What is the title of your newest book? How many books have you published?
Currently, I have two books out in the Professor Prather series: An Act of Murder and Passport to Murder. My third book in the series, A Very Merry Murder, will be published October 1, 2018. As the name implies, it takes place during the holidays, which is my favorite time of year. I’m excited to share this season with readers!
How did you develop your character and choose your location?
Copper Bluff is a fictional town in South Dakota but was inspired by my experiences at the University of South Dakota, which is located in the small town of Vermillion. When my husband and I moved, it felt like a step back in time. We had an old house, which we worked on mercilessly. Besides house renovations, there wasn’t much to do, except study, which luckily for me, I enjoyed.
So my love of Copper Bluff stems from very real memories of my time at college and my professors there. My teachers made a strong impression on me, and I admired their commitment, intelligence, and individuality. I still do today.
What is a day in the life of an author like? Do you write a certain number of words, do you write in the morning or evening?
I write new material in the morning. I revise in the afternoon or work on other writing, such as blog posts, if I don’t have class. (I teach English part-time at the University of Sioux Falls.) Then it’s off to get the kids from school, at which point I turn into a full-time mom, running kids to practices and cooking dinner. In the summer, I wake up extra early so I can write several hours before my kids get up. Although my daughters are nine and twelve, it can be challenging to focus when there’s fun stuff to do—like go to the pool! I don’t count words, but I do commit to spending time with my characters each day. Even if I don’t do a lot of typing, I’m thinking about them and the stories they want to tell. It’s an important part of my creative process.
Do you belong to a writers group or are you in touch with other writers? How does that help your writing?
I don’t belong to a writers’ group, and honestly, I don’t know if I’d be any good at one. Writing is pretty much a solitary act for me. Living in South Dakota has made me independent. But I do belong to three writing organizations: Mystery Writers of America, Sisters in Crime, and South Dakota Writes.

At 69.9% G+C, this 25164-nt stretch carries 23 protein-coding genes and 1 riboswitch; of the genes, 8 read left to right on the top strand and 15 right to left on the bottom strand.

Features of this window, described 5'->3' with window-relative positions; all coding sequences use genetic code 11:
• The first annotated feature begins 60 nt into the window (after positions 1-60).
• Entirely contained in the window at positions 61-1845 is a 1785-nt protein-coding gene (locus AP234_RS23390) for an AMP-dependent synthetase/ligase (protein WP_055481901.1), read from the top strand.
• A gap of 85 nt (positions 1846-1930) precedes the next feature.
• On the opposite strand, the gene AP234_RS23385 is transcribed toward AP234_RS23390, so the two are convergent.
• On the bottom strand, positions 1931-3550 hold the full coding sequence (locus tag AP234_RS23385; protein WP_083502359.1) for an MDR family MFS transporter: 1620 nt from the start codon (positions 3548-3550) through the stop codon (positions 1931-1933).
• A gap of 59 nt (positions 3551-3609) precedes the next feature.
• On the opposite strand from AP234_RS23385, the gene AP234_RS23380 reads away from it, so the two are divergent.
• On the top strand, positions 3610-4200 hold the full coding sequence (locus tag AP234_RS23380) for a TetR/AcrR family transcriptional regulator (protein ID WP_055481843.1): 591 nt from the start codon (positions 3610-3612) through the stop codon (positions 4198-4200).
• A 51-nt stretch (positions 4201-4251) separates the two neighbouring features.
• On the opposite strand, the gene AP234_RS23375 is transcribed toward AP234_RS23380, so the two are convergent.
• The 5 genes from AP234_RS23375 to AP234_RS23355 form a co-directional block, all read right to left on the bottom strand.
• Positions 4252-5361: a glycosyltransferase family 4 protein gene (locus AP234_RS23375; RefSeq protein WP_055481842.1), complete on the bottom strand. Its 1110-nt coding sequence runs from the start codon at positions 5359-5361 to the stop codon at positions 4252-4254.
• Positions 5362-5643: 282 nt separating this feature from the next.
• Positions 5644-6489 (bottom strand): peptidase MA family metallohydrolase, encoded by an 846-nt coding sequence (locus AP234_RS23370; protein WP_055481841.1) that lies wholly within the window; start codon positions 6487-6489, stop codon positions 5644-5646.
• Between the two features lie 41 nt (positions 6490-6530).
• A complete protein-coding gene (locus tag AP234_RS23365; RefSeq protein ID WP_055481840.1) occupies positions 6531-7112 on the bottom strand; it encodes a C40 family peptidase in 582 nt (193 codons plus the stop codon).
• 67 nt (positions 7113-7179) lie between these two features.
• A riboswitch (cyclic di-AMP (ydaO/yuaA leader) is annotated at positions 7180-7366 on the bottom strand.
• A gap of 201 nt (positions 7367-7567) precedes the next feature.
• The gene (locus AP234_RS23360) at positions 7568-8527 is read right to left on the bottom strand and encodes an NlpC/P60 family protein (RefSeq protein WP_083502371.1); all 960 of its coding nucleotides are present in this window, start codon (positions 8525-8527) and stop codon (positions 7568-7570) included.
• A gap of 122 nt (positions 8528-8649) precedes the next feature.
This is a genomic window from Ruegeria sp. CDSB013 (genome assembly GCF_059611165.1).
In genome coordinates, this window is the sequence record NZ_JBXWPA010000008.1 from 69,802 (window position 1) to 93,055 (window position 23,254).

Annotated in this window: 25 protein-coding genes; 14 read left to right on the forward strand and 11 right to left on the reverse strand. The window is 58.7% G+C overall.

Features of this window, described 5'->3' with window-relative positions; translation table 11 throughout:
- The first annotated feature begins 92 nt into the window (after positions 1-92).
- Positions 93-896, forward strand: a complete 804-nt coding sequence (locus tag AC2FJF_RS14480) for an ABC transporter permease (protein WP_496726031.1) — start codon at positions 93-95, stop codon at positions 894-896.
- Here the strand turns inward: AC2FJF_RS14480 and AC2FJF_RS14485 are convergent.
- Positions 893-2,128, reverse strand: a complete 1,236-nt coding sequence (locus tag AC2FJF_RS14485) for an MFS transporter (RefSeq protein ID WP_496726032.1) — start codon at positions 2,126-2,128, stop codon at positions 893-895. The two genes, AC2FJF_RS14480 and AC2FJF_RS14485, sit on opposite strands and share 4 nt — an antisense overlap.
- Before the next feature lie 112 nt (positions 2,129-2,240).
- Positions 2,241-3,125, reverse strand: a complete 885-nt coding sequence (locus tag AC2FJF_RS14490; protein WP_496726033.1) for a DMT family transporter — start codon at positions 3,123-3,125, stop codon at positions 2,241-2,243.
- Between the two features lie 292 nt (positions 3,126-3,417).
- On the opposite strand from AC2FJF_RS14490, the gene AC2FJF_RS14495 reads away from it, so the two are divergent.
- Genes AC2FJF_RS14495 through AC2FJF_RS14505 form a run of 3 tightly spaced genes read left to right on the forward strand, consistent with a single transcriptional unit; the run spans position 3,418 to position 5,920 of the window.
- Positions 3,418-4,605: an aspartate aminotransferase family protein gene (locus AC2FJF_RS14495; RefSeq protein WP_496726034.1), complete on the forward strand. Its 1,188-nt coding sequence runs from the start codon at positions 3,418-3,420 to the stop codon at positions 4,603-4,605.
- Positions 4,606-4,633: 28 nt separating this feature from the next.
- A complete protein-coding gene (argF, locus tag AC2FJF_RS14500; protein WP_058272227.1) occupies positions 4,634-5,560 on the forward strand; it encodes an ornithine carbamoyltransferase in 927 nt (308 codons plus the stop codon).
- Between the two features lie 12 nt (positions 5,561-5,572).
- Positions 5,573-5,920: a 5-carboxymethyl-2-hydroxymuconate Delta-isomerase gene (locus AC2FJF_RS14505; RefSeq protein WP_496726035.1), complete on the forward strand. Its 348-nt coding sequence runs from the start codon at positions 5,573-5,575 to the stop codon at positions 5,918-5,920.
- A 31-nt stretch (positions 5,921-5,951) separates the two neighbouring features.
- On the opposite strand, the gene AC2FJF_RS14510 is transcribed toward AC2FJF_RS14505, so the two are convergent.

Mystery Writers of America Midwest has a terrific Facebook group that I enjoy following. We meet up at large conferences, too, so this helps me keep in touch with other writers. It’s nice to discuss the “business” of writing with other authors.
Sisters in Crime doesn’t have a chapter in South Dakota, but I do follow the chapter in Minneapolis, Minnesota, which is about four hours from where I live. It’s a double-edged sword: I get to see all the fun stuff the chapter is doing but don’t often get to participate. I did meet a fellow sister at Malice Domestic, though, and we wouldn’t have met if it weren’t for my membership.
South Dakota Writes is a new organization that connects authors in the state. It also sponsors book events several times a year. For instance, I’m joining a multi-author signing at Books-A-Million bookstore in May, which is sponsored by this group. I hope to meet more SD authors then.
Do you model your character after yourself or any one you know?
Like me, Emmeline has curly hair, so people might wonder if I modeled her after myself, but I didn’t. Her hair was a way to make her distinctive. However, she is young, which is how I imagine my own time at college. I think writers store away little moments or experiences, whether we admit to them or not, and they come out in our characters or stories. But Em and other characters aren’t modeled after anyone specific—except Barb, the secretary. And that’s all I’m going to say about that!
Who is your favorite author?
That’s a hard question, but F. Scott Fitzgerald is certainly one of my favorite authors. I’ve read several biographies about him and his wife, Zelda, and their love story is one of the most heart-wrenching epics of all time. I admire Fitzgerald’s work ethic, his Midwestern roots, and the theme of class in his work. It’s a subject I feel passionately about.
How do you keep track of character details from book to book so they are consistent?
I have a binder for each of my books with character names, university buildings, and stores. It’s handy if I need to check a street address or eye color, etc. Sometimes, though, I end up paging through a previous book to confirm a detail. For instance, I didn’t have the color of Em’s robe listed in my character notes, but I knew I’d mentioned it. So I went back to book one to find it. (It’s yellow, by the way.)
If you could not be an author, what would you like to do as a career?
I teach English part-time, and I really enjoy being a teacher. Despite what some people say about young people, they give me a lot of hope. Teaching is a difficult job, but like writing, it has lots of rewards. If I didn’t write, I would probably go back to teaching full-time.